I Did Not Want It Darker
(On the death of Leonard Cohen 2016)
When your song first idled in my head,
like something matured in careful words.
I was a student in my teens – exiled – un-said,
with no road for my drowning voice.
Your songs sang out of the influence of poems,
like a threading railway, forged in ruin –
rolling out your passion in Spanish chords
and the black brute of honest dread.
Lorca found his voice stifled by blood –
He, the designated hero of your noble campaign.
It was a blend of the stations of devotion and reason,
and all that lingers in songs and rooms.
You threw your baggage out onto the pavement –
into the anonymity of my least-walked streets.
And that day I saw a founding step –
a revolution, intertwining words and thoughts.
You sang above the abandon of amorous poets,
who closed their lips and proceeded to go blind.
While you, with your Kestrel eye
ranged the glories they vowed to overlook.
The implicit technicalities of love and being
were flicked away and left behind,
as they talked themselves naked, with the spoken word,
immersed in the self-sabotage of liberty’s dissent.
You elevated your poems on the wings of chords,
so a wider audience might comprehend
not only the unfathomed void of a broken heart
but the subtle things you had to sing to mend.
And they were each caught then, by the siren voice,
as all we disheartened sailors were.
And all soon fevered with a charming blend
of patience, love and rapturous doom.
It was the poems though, that spoke to my longing,
from the grey cities of smoke and gold –
out of an avalanche of hidden critics
who discussed your darkness in curtained rooms.
And with an inability to hear without eyes,
they made their own dark song to sing.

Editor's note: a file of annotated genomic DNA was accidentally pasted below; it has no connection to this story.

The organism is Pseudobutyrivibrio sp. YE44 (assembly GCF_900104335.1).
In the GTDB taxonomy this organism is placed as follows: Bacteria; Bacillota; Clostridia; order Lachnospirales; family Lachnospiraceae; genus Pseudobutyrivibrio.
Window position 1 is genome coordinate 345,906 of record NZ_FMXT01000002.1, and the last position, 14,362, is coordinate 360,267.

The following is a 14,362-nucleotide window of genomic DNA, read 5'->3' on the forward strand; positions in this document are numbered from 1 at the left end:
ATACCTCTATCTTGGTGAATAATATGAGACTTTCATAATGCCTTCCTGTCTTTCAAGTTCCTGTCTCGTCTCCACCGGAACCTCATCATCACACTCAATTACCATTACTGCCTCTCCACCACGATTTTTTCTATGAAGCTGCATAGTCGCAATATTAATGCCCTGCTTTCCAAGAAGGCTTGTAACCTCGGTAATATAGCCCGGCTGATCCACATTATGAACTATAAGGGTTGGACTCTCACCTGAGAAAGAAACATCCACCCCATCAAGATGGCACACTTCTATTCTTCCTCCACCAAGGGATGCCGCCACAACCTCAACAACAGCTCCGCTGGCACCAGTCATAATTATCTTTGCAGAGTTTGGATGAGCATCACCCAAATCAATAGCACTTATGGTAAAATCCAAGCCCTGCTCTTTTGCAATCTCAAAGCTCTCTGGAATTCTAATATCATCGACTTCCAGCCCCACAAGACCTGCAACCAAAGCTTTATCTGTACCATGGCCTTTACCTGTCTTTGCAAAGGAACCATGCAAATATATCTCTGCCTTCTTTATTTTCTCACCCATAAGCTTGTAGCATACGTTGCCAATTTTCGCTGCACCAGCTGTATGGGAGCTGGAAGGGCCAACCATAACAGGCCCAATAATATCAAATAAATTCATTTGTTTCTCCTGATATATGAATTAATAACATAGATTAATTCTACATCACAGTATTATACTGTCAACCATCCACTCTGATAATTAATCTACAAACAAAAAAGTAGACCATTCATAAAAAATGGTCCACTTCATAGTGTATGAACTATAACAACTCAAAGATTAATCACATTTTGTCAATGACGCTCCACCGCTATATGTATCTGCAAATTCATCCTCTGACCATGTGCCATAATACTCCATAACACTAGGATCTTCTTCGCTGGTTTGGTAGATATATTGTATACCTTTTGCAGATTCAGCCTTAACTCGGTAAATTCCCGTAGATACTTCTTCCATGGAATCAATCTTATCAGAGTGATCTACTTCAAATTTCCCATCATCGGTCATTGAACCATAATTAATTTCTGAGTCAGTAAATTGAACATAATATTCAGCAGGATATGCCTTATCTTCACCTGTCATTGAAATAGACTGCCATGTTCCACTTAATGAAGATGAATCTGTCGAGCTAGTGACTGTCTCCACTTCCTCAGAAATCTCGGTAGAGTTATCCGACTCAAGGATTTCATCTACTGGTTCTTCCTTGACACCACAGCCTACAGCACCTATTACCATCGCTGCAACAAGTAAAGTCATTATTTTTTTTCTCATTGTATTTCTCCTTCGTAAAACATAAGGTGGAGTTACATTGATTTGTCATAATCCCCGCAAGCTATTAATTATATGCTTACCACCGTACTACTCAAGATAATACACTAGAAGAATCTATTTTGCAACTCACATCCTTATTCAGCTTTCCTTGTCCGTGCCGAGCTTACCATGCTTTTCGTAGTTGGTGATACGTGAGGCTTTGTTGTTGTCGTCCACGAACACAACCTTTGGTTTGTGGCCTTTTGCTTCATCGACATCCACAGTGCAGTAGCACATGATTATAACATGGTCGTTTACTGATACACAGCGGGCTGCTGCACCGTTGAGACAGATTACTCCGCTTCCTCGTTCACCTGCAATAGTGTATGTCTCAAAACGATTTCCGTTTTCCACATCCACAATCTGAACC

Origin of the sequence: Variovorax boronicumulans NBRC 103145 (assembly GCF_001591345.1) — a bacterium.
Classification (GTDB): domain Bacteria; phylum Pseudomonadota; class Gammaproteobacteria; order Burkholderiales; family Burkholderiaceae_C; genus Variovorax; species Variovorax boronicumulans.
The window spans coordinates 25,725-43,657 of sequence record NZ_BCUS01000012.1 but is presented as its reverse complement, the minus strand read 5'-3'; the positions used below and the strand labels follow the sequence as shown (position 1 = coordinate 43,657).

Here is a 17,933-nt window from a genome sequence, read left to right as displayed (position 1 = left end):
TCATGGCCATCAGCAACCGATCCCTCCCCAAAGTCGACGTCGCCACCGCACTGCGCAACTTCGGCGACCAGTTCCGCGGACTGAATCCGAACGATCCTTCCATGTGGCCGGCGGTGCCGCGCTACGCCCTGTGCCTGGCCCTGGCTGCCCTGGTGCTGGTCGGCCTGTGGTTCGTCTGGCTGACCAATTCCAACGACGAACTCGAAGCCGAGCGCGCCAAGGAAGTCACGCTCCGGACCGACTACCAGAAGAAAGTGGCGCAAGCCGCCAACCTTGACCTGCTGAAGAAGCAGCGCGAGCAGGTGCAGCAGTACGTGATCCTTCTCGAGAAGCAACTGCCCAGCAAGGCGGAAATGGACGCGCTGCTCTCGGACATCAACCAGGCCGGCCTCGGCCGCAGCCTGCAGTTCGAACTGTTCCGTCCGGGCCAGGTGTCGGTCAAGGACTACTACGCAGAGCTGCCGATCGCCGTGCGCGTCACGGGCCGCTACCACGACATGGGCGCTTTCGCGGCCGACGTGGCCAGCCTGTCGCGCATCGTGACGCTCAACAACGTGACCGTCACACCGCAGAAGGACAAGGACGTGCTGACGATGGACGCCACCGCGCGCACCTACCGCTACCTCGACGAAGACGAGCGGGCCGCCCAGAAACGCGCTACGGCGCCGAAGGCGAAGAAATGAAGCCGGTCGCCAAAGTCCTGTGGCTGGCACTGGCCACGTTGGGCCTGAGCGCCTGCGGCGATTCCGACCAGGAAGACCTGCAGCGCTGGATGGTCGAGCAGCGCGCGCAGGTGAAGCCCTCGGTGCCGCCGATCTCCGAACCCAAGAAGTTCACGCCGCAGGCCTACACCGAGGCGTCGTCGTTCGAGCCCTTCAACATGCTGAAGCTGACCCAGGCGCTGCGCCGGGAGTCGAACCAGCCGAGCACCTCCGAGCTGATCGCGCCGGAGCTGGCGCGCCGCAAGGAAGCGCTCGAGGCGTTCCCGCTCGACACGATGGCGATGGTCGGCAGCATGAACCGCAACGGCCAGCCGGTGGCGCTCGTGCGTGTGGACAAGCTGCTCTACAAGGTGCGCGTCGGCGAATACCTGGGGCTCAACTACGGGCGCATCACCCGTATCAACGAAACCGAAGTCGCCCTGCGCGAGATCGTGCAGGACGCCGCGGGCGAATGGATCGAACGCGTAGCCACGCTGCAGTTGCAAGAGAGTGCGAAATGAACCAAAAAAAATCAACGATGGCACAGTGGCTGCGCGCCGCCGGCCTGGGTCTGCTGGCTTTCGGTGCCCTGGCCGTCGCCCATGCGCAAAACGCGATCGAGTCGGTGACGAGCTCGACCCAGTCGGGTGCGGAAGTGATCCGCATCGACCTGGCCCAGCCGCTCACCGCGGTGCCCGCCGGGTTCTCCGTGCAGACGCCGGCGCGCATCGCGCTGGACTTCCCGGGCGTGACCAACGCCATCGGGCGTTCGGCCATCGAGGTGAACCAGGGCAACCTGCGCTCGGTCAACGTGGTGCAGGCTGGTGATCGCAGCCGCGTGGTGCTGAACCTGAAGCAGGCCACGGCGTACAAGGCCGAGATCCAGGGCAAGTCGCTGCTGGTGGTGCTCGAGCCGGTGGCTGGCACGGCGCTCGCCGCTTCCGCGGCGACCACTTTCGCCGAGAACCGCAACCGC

It rang in the certainty of eventual prose,
walking through pages of worn-out words.
In time, eased by the celibacy of your charm,
they smoothed themselves with forgiveness and love.
They found a shoe that fit better as a glove –
thus perceiving the so-called ‘Godfather of Gloom’.
It was a dagger through your triumphant heart –
a tenderly savage paper dart –
but washed off – like the crayons they used
to eventually scribble a favourable report.
Your poetry spoke into the mind and the heart –
and always with music, as it lent itself to you.
Always with a resonating chord or two,
strummed by a lost soul, reaching out.
If only for those troubling minor chords
that leave the soul vibrating on
with increased emotion and subdued doubt –
an attempt to set a few words free –
an attempt to capture truth, and smooth it out.
To push the sky beyond a pilgrim’s thoughts.
To stop the clock and make it wait –
to instigate – to celebrate –
those same words in perhaps a less apparent state.
Words we would never really need to own,
or reveal the joke inside their frown.
Or think of as correct, or right –
but simply called upon in the delicate night.
Such words once said, need never be recalled,
they move their meaning, where other’s take flight.
For they have already snapped their core, like flares –
and bathed us in a blesséd light.
(On the Death of Leonard Cohen 2016)
I saw my son between Leonards –
the living and the darker one.
My son gave me a recording
of Leonard’s latest song.
He sang about leaving the table,
he sang himself out of the game.
He said if we want it darker,
he would extinguish the flame.
This was the light that lit my decades –
the light where perception first shone.
By the time I saw my son again
Leonard’s light was gone.
This could be the darkness
written in your soul.
An elemental darkness,
without the element of control.
It’s been murder in the city –
there’s plague now, at the beach.
The only goal we truly have
disappoints the reach.
But there’s a crazy road to nowhere,
that branches from your heart.
And it’s a long, long way to get there –
better make a start.
Peter Hague has written and studied poetry for most of his life and apart from being published in magazines like ‘The Interpreter’s House’ he is now posting some of his work on Twitter. Two books of collected work are in production now and are expected in the coming weeks. He is also working on a new website, dedicated to his writing. He is also associated with the art name ‘e-brink’ and has a gallery of digital art at: http://www.e-brink.co.uk.